AUSTIN, Texas — Winning at home was fun while it lasted. The surprising Texas Longhorns are about to test their mettle on the road.
After opening the season with home wins over Notre Dame and UTEP, the No. 11 Longhorns won’t play at Royal-Memorial Stadium again for a month with three road games and bye week coming up. The road swing starts Saturday at California (1-1) with games at Oklahoma State and against No. 14 Oklahoma in Dallas after that.
That means no sleeping in their own bed the night before kickoff, no short bus trips to the stadium and no home crowd clad in burnt orange cheering “Texas Fight!”
No sweat, says freshman quarterback Shane Buechele, who has been impressive in his first two starts with 524 yards passing and six touchdowns.
“Same thing, just somewhere different,” Buechele said. “I’m just excited to go out there and play somewhere else and see what it’s like.”
Youthful enthusiasm abounds at Texas these days. It did last year, too, until the first road game after a surprising thumping of Oklahoma was a 24-0 loss at Iowa State, a defeat sophomore linebacker Malik Jefferson called one of the “lowest” points of his life.
Texas was an awful road team in 2015. The Longhorns went 1-4 on opponents’ home field last season and didn’t win until beating Baylor in the final game. They were outscored in the four losses 150-30.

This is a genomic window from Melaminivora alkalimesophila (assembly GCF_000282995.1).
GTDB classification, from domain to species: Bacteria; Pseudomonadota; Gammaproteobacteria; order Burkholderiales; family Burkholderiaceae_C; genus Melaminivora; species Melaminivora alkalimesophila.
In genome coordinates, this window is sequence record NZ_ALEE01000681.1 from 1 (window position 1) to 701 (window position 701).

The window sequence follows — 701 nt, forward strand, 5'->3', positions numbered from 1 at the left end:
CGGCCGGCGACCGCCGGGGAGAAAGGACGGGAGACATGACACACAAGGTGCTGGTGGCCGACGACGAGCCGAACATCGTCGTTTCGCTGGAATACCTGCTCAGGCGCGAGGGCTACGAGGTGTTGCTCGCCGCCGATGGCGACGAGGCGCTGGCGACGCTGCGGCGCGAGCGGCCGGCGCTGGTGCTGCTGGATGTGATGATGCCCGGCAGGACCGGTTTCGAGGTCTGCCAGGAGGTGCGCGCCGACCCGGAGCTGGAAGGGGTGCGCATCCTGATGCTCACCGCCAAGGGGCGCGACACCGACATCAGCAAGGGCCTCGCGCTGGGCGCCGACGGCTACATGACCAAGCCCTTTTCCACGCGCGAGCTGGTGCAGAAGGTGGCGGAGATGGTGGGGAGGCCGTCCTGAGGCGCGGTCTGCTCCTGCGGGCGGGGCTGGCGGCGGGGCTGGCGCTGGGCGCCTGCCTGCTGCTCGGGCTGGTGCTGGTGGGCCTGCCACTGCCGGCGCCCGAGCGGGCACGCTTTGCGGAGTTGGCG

“Guys weren’t ready last year,” Jefferson said. “A lot of guys were down last year because they couldn’t move past the past. We’re more focused.”
It’s not just the road environments that will be a challenge. Texas faces three top quarterbacks in its next three games, starting with California’s Davis Webb.
Webb has already passed for nine touchdowns and more than 900 yards in two games and will be eyeing a Texas secondary that was solid last week against UTEP’s backup quarterbacks, but gave up five touchdown passes to Notre Dame.
The Texas depth chart lists 13 freshmen or sophomores on the two-deep roster.
“It’s going to be a big challenge for our secondary,” Texas coach Charlie Strong said. “You’re taking a young team into a hostile environment. We’re going to have to play incredible defense. We can take the crowd out of it with good defense.”
Add in the time zone wrinkle — California is two hours behind Texas and the game won’t start until 7:30 p.m. on the West coast — and the Texas could be playing a game that ends well after midnight back home.
“We’re going to be a little bit out of our element,” Strong said. “We need to grow up quickly and grow up and play well.”